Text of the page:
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By Jason Stipp and Jeremy Glaser | 09-25-2014 04:00 PM

Friday Five: China Chills and Apple Hits Some Speed Bumps

Tensions rise as China's growth struggles, Apple gets a slight case of the bends, and more.

Note: Today's Friday 5 was filmed prior to news of Bill Gross' departure from PIMCO to join Janus. For more on that story, please see our related reports: PIMCO Funds Under Review Following Gross' Exit and PIMCO Investors: Time to Reassess, Not Panic

Jason Stipp: I'm Jason Stipp for Morningstar and welcome to The Friday Five: Morningstar's take on five stories in the market this week.

Joining me with The Friday Five is Morningstar markets editor Jeremy Glaser.

Jeremy, thanks for being here.

Jeremy Glaser: You're welcome, Jason.

Stipp: Up first this week is China. There was some news happening recently, including some rumors that they may replace the head of their central bank. This seems to be stoking some underlying fears about China that have been around for a while.

Glaser: There is still concern about how much China is going to be able to grow from its current base. They are struggling to reach that 7.5% growth target that's set by the government, and what we've seen now is a bit of tension within the Chinese government, with some factions that want more short-term stimulus measures to get back to that 7.5% growth rate, and others that want to focus more on reforms and try to create a base that's going to make it easier for the economy to grow in a more stable, more sustainable fashion over time.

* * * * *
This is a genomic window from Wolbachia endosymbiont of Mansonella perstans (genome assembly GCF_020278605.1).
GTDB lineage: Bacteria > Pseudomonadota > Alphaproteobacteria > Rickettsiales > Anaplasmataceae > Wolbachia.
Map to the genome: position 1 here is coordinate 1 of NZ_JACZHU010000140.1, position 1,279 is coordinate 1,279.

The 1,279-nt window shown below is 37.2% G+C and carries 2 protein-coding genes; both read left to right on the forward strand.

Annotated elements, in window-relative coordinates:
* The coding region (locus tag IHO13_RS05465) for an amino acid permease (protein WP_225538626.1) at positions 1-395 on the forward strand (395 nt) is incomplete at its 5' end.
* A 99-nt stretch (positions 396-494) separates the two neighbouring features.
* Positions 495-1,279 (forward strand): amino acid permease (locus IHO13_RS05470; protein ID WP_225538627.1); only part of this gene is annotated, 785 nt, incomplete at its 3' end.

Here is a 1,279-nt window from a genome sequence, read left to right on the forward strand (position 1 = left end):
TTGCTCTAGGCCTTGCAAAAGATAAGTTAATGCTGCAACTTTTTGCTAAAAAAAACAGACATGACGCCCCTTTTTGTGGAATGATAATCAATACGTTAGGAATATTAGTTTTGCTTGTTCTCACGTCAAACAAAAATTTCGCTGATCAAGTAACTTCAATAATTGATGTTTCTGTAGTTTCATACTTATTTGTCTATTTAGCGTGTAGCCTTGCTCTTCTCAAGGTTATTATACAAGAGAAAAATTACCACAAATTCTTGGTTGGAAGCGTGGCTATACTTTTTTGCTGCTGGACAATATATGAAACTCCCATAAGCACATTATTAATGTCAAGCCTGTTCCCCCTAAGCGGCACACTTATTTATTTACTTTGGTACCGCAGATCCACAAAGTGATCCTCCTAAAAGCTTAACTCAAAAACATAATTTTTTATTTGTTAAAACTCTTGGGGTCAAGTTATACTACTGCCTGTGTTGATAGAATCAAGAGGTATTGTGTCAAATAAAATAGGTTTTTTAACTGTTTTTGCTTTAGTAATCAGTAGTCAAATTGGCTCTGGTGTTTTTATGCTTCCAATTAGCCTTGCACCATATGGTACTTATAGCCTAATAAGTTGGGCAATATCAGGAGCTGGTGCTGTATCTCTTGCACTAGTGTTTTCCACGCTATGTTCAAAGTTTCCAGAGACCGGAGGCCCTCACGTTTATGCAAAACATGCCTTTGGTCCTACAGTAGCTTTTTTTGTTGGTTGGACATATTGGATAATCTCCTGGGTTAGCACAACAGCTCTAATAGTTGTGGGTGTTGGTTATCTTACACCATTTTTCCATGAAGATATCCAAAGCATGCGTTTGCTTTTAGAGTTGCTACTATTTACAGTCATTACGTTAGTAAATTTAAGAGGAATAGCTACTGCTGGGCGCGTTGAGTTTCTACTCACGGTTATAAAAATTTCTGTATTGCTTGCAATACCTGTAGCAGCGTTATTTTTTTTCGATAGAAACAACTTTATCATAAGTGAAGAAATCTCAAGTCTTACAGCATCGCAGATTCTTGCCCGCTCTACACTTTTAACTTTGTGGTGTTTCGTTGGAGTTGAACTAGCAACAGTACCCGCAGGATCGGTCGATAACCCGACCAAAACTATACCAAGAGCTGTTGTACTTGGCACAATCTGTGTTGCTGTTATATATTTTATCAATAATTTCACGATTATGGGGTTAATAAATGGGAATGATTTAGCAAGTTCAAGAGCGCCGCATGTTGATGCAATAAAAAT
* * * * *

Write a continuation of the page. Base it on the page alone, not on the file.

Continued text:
The head of the central bank is known as someone who is more in the reform camp rather than being in that short-term [stimulus] camp, and the fact that there is talk of him being replaced could be a sign of what side, at least internally, is starting to win that debate.

Dan Rohr, an analyst here at Morningstar, has done a lot of work on China and what's happening with Chinese growth. He also sees this tension over spending a lot of money on infrastructure, particularly in areas where it may not be needed. It can boost growth in the short term, but it's not sustainable. You really need that consumer-led growth, but how are you going to have that hand off?

I think how China manages that transition is going to be a big determinant of whether we see a gradual slowdown over time, or if we see the kind of hard landing that people have been concerned about.

Stipp: We also got news this week that the government is taking steps to crack down on tax inversions. We saw tax inversions driving a lot of recent M&A activity. What's the latest news?

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